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Gandhian legacy in the twenty first century

Gandhian legacy in the twenty first century
(Guest of honour address, the International Seminar on Tradition of Nonviolence: Changing Contexts, 14-15 February 2015, Jaipur, India)
Dr. Janjira Sombatpoonsiri
Co-Secretary General, Asia-Pacific Peace Research Association (APPRA)
Lecturer, Faculty of Political Science, Thammasat University
Namaste. Good morning your excellencies, distinguished scholars, ladies and gentleman. First of all I would like to thank Prof. Vidya Jain, director of the Centre for Gandhian Studies, University of Rajasthan, for kindly inviting me to this wonderful gathering of nonviolence scholars and practitioners. 
As a guest of honour, I am honoured to share an anecdote of Gandhi’s legacy in the faraway land. Of course, we are all familiar with Gandhi’s influence on nonviolent movements in many societies, especially in South Africa (anti-Apartheid movement) and the United States (civil rights movement). In Thailand where I am from, the term ‘Ahimsa’ has been a popular association with protests against authoritarian governments. The newly released volume on Gandhian legacy in resistance movements around the globe can tell you the large extent Gandhi’s concept and practice of nonviolence has been globalised. But what strikes me is not how these movements have adopted Gandhi’s nonviolence in the orthodox sense, but rather, how they adapted it to their own political and cultural contexts. 
During my PhD, I was drawn to Serbia, the country that has been through seven major wars which took more than 11 million lives. Despite this miserable backdrop, the Serbian freedom fighters of the 1990s have the reputation of being creative, resilient and humorous. And yes, I was researching into these hilarious protest actions so as to understand how humour works as a vehicle of nonviolent struggle.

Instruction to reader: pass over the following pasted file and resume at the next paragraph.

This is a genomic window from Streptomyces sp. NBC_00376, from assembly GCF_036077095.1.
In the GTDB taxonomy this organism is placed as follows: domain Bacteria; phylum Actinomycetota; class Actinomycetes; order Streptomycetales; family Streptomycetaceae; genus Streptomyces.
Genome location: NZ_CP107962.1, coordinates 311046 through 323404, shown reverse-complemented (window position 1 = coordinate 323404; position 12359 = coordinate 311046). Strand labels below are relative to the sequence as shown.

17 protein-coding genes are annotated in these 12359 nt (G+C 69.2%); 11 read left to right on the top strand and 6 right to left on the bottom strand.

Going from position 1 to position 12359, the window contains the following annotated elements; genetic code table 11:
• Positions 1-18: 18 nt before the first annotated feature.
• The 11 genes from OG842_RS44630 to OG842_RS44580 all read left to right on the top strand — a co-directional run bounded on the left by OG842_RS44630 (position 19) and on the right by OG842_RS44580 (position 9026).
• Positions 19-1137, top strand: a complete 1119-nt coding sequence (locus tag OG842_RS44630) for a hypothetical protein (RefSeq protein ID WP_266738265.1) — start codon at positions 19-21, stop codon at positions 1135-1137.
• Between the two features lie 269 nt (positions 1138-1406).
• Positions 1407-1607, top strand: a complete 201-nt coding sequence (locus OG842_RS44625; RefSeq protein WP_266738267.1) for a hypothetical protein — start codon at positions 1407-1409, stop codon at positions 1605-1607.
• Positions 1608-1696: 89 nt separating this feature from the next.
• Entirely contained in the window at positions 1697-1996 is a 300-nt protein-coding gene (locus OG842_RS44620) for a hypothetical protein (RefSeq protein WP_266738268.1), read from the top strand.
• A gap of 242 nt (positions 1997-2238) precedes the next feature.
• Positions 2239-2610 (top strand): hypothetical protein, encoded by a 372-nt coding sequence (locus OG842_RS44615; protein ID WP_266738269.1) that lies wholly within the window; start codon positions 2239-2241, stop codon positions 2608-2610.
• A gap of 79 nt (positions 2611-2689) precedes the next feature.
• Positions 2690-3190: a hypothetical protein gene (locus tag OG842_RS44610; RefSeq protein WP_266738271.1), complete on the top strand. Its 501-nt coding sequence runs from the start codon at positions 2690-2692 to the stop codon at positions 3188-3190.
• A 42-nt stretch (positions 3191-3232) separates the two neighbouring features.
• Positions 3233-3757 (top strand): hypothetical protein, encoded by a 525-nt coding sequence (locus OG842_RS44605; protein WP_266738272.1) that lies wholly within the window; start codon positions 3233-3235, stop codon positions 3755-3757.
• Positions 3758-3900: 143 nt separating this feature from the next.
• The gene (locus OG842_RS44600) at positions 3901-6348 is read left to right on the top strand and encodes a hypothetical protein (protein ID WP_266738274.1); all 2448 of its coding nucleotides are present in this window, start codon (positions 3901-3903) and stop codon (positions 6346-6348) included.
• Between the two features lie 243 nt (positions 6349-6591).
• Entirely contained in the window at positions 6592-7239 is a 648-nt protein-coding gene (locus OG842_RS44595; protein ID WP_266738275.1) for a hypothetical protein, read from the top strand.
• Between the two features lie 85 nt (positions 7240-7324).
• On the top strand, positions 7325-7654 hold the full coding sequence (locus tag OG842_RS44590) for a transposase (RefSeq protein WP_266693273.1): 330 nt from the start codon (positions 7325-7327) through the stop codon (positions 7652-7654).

During my interviews with the activists, I often came across the statement that their commitment to nonviolent action was inspired by Gandhi. I thought “Wow! it is so fantastic to hear about legacy of Gandhi’s nonviolence in another continent, in a different political landscape and cultural setting. But the story doesn’t end there. The Serbian nonviolent movement was also inspired by the British comedy called the Monty Pythons popular in the 1980s. Moreover, their sense of contempt against the dictatorial Milosevic government was influenced by Serbian history of rebellion against the Ottoman Empire. These are eclectic elements shaping one social movement, and as we can see their underpinning values clash with one another. For instance, despite Gandhi’s famous sense of humour, I don’t think it is similar to the Monty Pythons’ situational jokes. Or I don’t think that Gandhi would have initiated a protest slogan that reads “Sloba (Milosevic’s nickname) save Serbia, kill yourself.” In this sense, nothing is typically “Gandhian” in the Serbian nonviolent movement, and yet Gandhi’s legacy is present. Perhaps, a word that could reconcile us with such a paradox is ‘changing context,’ which is the title of this international seminar. 
Social movements around the world have increasingly relied on nonviolence; from the street of Cairo to Hong Kong, from Thailand to the U.S.’ Occupy Movements, from Ukraine to Myanmar, from Sudan to Turkey, from Fiji to Spain, and many more. These movements do so by re-interpreting what nonviolence means and how it can work in their specific polity. As a result, nonviolence at dawn of the twentieth century in Serbia has a much different manifestation than in the early twentieth of India. It is this changing context of nonviolence that I believe encourages our enthusiastic participation in this seminar which aims to move beyond the orthodoxy of existing debates in nonviolence. The seminar is highly relevant because it pays attention to revising the meanings of non-violence amidst fast changing global contexts. 
As the co-Secretary General of the Asia-Pacific Research Association or APPRA, I would like to emphasise that our organisation shares this mission, anticipating to strengthen peace research community to battle the disease of ignorance and violence. I do trust that India and the Centre for Gandhian Studies, University of Rajasthan, constitutes a crucial part of this community. This seminar is hence a sign of cooperation and hope for a more robust peace research community. Thank you. 


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